Well, this is pretty much the logical evolution of NCA and NMC cathodes with ever increasing nickel contents — though further down the road, there is also hope for more radical new cathode materials, such as LiMn1.5Ni0.5O4 or LiCoPO4 (though the latter would bring back dependence on cobalt…), or even sulphur, or yet further out oxygen (“air”). And that’s just for Li-Ion variations…

I’m not following that bottom chart. Cost per kWh per cycle? So it could have twice the upfront cost and cycle three times as long and come out ahead? I don’t think that’s a metric you optimize for electric cars. Maybe stationary storage?

Yes, a dubious chart. Notice no LiFePO4 or LTO (ultra-long life). It’s also indexed so you can’t cross-check to make sure they’re being honest about the competition.

If they start making a kiloton/year we should see specs, or at least estimates.

Solid state batteries are touted to be better than any current battery design. How does this chemistry compare to solid state?

My understanding is that solid state charge / discharge too slowly for automotive use, but would be good at stationary s storage.

Currently existing solid state cells suffer from low power density; but future designs are expected to overcome this, and along with cost and other improvements, at some point become viable for automotive use…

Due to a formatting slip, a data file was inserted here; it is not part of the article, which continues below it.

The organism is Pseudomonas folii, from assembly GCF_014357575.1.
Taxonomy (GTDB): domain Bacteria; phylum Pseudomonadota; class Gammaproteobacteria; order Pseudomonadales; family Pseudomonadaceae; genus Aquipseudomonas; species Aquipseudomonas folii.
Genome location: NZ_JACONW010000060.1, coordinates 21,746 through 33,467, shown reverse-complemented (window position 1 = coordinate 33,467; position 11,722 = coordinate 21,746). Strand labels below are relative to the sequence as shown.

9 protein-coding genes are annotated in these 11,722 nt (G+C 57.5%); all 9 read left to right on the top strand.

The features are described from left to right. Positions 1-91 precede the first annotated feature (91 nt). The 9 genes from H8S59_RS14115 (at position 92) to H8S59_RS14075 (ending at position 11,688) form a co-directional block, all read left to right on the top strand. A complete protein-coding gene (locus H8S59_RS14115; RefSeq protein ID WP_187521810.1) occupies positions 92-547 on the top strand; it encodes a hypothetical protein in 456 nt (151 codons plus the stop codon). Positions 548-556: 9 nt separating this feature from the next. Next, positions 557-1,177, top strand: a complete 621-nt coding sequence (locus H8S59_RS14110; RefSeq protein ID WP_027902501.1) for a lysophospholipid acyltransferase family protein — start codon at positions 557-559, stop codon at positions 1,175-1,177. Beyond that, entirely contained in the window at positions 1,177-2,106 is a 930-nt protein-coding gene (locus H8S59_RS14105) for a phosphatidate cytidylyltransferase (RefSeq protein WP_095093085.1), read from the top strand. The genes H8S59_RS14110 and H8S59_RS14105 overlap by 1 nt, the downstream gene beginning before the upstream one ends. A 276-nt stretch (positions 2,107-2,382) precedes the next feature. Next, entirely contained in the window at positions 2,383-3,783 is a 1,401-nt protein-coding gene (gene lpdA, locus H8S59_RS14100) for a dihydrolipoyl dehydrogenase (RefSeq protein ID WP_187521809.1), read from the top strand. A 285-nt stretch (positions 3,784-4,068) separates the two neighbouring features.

This is about the cathode material. A battery using solid state electrolyte still needs a cathode material. So this doesn’t really “compare” to solid state at all — they are mostly orthogonal.

(Not entirely orthogonal: AIUI, the ability to use more aggressive electrode materials such as this one, hinges on advanced electrolytes — with solid state electrolyte being one possible path, though not the only one.)

Note that when Tesla/Panasonic claim they can get rid of Cobalt entirely two generations from now, this is probably the kind of cathode material they are looking at.

Wait for solid state to hit phones first. How many people would pay $30 extra for a superbattery that lasted 50-100% longer than current state of the art (i.e. about 20 Wh capacity)? I’d guess 100 million at a minimum, possibly 1 billion. So even at a $1000/kWh or more, there’s a multi-billion dollar market for a solid state super battery.

That’s when we’ll be able to really understand real-wold properties, and then we can start dreaming about a 10x cost reduction for EVs. At the moment, solid state batteries kind of suck. TDK makes tiny ones for circuits (CeraCharge), but they have terrible properties (cost, density, lifetime, etc are all poor, but it’s better than nothing). Solid Energy is making semi-solid state batteries with fantastic energy density, but they have poor cycle life (~200 cycles). Still, that’s great for commercial drones if long run time is more important than running cost.